Where's The Rest?

I had the occasion to attend the New York premiere of "The Great Debaters" last night, starring Denzel Washington, Forest Whitaker, Nate Parker (full disclosure -- he is a client of Paradigm's), Denzel Whitaker, Kimberly Elise, Gina Ravera and Jurnee Smollett . Needless to say, it was fantastic. The movie is based on the true story of Melvin B. Tolson, a professor at Wiley College who in 1935 formed the school's first debate team, which went on to challenge Harvard in the national championship.

Now, I am not getting into writing movie reviews, so don't avert your eyes just yet. I am going to say that this story, told on the big screen with such powerful and compelling performances, which deals with issues that still exist today, that could inspire a whole new generation of minds to lead the charge with words and not violence, has no other digital content than a simple Web site and Wikipage. Yes, that's all. No books, no audio podcasts, no historical pieces, no educational component, no graphic novel, no online anything.

How can this be? In an age when studios, producers and content creators in general are constantly looking for new ways to distribute, leverage, bond with audiences, incite conversation and buzz -- how can it be that the most compelling online offer that is available is to enter a contest to win a movie poster, or to buy the soundtrack off iTunes?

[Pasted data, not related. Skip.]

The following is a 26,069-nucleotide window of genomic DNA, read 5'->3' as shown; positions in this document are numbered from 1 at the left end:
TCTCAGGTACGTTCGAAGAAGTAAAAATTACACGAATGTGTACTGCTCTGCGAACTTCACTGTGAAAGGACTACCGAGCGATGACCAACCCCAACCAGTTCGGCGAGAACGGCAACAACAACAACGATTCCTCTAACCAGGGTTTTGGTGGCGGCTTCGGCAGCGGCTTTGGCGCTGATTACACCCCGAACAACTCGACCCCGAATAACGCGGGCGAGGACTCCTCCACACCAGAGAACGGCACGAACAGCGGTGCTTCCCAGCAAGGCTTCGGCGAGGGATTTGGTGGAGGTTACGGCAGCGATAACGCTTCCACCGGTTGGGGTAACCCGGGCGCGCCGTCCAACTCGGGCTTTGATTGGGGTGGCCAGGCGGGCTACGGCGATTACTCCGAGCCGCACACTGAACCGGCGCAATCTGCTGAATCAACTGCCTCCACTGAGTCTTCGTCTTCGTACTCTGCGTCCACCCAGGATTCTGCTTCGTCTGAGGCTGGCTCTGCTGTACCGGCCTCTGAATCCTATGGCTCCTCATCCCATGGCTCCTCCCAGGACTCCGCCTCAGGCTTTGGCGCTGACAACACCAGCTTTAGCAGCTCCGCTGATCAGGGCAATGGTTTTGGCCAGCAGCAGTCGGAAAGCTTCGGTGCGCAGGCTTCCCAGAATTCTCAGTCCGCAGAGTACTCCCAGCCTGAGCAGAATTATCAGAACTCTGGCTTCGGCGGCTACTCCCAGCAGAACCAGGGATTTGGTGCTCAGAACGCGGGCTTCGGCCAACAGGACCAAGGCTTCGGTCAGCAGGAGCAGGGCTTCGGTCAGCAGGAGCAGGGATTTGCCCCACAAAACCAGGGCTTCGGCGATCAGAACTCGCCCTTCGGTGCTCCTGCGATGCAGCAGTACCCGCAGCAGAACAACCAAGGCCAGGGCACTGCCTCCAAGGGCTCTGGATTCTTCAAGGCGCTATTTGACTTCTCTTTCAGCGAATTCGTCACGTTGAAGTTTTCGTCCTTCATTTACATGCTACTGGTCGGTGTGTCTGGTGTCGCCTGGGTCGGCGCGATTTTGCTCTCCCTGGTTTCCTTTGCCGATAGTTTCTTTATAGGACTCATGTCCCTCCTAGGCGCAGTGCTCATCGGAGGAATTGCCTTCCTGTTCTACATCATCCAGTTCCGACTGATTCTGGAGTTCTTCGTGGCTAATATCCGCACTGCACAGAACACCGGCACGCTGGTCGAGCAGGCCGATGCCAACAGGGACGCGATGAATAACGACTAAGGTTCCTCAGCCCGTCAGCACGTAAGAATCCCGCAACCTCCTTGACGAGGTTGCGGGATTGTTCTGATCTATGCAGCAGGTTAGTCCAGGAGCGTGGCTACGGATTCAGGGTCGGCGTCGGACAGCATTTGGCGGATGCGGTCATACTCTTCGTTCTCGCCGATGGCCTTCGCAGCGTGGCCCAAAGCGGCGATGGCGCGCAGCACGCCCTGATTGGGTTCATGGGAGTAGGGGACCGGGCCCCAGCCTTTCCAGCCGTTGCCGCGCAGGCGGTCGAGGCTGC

With 2008 a nanosecond away, I hope that the new year will inspire every one of us to take the opportunity to really think out of the box, to challenge consensus, to aspire to achieve what we believe to be impossible, especially about how we connect consumers and content. I fear that if we don't, yet another year will go by where erosion, rather than explosion, will be the name of the content game.

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